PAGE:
FA faces questions over 2018 World Cup bid
Roger Burden is seen by many as a principled man. The acting FA chairman was also seen as the favoured candidate to land the job full time early in the new year.
His sour views about the Fifa members who betrayed the England bid will also be shared by many other football leaders and fans in the country.
But if he or the FA think that it will make even the slightest difference to the way Fifa works then they are likely to be disappointed.
And as the FA attempts to put pressure on Fifa, some may reflect that it is exactly this type of attitude that has made English football an outsider in the world governing body's corridors of power.
So, as the FA tries to keep the focus on Fifa's shortcomings, questions are beginning to be asked about its own role in Thursday's humiliation.
Of course there is little anyone can do if someone says they are going to vote for you and then place a cross against another country's name.
But were the bid team naïve to believe that just because members told them they were going to vote for them that they would actually go through with it?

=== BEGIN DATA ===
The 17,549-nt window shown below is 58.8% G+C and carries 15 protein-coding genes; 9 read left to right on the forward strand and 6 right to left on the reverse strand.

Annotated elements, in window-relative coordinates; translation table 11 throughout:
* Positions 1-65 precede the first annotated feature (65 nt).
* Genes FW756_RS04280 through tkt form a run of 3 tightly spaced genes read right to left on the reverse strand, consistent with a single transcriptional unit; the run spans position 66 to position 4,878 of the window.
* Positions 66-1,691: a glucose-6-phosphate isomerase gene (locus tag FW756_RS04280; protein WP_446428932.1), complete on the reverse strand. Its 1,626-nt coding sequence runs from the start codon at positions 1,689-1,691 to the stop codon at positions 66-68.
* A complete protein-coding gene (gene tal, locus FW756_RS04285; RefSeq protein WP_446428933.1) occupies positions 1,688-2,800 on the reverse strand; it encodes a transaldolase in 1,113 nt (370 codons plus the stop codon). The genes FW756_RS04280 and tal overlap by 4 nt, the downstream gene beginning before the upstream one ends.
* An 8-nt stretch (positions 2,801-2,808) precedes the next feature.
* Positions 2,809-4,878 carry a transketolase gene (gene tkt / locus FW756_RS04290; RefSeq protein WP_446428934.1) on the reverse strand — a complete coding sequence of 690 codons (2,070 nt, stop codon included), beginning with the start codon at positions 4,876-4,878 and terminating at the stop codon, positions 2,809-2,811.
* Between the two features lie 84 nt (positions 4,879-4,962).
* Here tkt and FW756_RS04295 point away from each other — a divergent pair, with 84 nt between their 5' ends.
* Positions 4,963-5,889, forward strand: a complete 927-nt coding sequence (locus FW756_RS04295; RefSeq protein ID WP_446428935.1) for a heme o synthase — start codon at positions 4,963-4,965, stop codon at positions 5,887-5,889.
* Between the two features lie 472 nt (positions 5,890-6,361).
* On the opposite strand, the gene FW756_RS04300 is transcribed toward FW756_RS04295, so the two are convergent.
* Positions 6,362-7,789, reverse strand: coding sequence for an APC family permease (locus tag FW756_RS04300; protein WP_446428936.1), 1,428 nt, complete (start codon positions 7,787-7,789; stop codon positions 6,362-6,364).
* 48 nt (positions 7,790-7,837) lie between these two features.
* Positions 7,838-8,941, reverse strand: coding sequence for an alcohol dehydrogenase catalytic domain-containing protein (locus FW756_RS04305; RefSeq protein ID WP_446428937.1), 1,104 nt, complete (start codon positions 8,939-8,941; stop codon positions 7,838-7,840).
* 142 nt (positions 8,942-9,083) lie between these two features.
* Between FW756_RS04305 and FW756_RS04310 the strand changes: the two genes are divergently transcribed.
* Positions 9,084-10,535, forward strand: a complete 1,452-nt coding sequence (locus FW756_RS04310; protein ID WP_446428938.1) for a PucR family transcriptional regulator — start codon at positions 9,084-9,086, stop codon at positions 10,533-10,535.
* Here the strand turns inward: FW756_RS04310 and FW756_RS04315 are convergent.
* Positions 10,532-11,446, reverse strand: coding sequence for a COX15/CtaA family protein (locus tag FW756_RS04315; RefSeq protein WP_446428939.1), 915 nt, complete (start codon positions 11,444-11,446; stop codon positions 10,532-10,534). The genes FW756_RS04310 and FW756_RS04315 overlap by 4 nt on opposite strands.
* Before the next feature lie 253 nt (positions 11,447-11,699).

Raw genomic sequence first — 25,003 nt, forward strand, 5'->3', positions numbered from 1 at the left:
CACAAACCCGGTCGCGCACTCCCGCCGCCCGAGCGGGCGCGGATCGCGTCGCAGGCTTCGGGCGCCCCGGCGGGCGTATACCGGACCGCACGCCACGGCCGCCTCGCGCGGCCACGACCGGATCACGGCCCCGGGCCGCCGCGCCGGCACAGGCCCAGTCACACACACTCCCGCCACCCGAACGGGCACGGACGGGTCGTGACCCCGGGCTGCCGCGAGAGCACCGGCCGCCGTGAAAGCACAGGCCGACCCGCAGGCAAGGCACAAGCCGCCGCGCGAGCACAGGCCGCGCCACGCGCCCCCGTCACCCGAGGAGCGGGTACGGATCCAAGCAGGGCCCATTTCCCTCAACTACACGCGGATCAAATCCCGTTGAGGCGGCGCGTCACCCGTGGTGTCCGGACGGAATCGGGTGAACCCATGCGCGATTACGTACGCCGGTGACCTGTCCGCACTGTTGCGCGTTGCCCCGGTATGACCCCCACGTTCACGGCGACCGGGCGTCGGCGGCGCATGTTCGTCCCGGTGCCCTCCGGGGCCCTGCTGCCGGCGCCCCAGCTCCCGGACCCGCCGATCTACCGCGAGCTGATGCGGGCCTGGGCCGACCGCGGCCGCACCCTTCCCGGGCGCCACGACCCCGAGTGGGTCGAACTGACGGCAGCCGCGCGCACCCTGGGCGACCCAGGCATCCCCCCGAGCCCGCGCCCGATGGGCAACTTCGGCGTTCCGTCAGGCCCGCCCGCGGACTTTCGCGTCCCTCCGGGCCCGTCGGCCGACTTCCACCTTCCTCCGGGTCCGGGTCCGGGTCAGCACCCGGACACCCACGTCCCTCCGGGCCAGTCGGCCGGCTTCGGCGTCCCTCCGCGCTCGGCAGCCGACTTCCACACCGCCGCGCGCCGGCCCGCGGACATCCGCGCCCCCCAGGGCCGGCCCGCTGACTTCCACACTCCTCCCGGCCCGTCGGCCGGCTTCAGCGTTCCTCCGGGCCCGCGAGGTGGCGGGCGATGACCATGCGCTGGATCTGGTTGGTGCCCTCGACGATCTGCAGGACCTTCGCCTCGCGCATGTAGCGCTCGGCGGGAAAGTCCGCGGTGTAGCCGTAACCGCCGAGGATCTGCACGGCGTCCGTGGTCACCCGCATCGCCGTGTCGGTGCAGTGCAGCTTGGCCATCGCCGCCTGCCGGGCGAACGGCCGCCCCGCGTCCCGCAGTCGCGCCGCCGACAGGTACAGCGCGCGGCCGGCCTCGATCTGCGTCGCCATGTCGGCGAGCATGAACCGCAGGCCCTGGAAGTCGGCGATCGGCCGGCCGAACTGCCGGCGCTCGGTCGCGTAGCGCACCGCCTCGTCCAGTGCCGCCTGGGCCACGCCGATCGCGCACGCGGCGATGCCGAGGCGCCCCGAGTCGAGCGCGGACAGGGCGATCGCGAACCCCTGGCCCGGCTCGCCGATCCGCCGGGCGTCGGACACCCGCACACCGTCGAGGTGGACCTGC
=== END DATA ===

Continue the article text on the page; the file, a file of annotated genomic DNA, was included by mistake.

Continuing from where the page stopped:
Exactly the same thing happened in the failed 2006 bid. Why weren't the mistakes of that campaign learned?
Given how strong the anti-English feeling in Fifa was, how did England's bid team come to believe they had a chance in the last two days before the decision - especially after the Panorama programme exposing alleged corruption by three members of the Fifa executive committee?
Did they misread president Sepp Blatter's power within Fifa and his clear desire to give the World Cup to Russia?
Hindsight is a wonderful thing, of course, and while no one can fault how hard they worked in the last few weeks, it does seem the bid team have some questions to answer.